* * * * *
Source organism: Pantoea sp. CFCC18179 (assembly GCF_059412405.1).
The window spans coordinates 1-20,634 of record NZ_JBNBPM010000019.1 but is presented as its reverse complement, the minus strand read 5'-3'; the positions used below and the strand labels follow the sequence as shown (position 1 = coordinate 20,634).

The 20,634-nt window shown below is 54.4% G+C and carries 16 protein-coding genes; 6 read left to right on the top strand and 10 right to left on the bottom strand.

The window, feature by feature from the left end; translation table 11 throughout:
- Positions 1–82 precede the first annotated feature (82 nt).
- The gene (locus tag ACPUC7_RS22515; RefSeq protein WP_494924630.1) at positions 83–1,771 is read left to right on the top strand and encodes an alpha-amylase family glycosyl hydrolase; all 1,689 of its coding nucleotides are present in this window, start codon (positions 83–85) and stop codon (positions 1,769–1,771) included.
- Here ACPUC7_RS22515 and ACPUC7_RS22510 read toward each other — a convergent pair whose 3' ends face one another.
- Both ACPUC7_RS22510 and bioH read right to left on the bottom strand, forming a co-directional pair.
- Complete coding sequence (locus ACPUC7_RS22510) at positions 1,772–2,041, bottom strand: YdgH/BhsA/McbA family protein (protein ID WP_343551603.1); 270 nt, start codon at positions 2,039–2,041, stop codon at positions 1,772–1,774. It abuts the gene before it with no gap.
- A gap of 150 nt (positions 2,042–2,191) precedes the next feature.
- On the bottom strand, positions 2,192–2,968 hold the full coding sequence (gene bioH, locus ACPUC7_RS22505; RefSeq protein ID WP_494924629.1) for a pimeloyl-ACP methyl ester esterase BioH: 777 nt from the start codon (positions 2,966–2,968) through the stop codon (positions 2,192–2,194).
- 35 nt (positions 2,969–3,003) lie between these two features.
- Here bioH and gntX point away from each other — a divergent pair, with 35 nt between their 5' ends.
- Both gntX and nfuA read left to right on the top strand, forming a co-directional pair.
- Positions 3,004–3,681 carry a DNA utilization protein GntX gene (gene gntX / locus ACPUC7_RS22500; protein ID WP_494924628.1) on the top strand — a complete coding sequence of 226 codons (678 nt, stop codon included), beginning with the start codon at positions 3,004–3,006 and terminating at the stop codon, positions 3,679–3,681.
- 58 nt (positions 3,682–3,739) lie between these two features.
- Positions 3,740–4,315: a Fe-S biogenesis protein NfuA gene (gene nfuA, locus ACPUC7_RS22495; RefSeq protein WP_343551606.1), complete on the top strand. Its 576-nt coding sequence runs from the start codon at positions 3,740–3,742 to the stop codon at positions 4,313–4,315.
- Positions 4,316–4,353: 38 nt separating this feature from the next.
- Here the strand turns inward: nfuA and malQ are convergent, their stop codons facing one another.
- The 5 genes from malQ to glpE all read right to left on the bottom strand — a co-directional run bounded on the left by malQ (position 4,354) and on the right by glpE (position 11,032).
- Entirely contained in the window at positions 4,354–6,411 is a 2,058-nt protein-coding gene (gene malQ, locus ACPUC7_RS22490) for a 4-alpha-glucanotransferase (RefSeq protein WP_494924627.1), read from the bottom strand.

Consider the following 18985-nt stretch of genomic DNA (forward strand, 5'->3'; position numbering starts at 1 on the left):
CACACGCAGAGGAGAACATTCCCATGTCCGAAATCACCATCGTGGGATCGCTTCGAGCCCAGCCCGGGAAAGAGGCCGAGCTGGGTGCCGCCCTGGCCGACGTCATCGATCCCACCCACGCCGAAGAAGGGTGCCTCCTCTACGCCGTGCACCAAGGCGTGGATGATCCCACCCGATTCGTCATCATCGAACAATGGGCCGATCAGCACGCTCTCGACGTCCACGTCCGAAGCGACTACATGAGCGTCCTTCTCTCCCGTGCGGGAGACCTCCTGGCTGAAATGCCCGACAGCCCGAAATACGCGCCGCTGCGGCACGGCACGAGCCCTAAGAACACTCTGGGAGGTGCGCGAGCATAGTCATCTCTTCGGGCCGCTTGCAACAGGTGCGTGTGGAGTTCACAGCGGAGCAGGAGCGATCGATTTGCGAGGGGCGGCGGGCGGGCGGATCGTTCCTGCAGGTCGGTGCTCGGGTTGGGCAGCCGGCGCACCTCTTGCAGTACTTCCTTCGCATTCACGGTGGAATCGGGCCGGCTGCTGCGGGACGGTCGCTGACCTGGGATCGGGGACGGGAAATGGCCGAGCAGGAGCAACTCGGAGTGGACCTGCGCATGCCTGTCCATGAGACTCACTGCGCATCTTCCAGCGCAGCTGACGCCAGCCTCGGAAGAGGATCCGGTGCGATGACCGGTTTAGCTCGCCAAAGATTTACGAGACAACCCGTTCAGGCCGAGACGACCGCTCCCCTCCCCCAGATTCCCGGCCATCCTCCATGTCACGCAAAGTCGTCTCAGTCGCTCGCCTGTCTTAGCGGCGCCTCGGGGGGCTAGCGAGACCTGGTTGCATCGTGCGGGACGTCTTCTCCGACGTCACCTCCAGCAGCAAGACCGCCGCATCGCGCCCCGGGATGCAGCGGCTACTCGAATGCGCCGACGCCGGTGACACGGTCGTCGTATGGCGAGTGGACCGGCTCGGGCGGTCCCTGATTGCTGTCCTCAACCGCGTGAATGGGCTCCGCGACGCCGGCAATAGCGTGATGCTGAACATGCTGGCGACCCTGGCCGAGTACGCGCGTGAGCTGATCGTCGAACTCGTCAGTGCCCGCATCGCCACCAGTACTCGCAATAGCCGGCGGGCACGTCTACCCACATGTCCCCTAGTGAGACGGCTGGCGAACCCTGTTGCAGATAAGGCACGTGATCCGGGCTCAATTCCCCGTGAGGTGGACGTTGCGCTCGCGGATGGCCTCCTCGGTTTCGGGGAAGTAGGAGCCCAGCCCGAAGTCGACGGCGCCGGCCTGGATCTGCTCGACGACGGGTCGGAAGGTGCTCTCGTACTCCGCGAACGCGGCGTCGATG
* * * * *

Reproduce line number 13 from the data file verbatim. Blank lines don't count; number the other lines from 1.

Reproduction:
- Here bioH and gntX point away from each other — a divergent pair, with 35 nt between their 5' ends.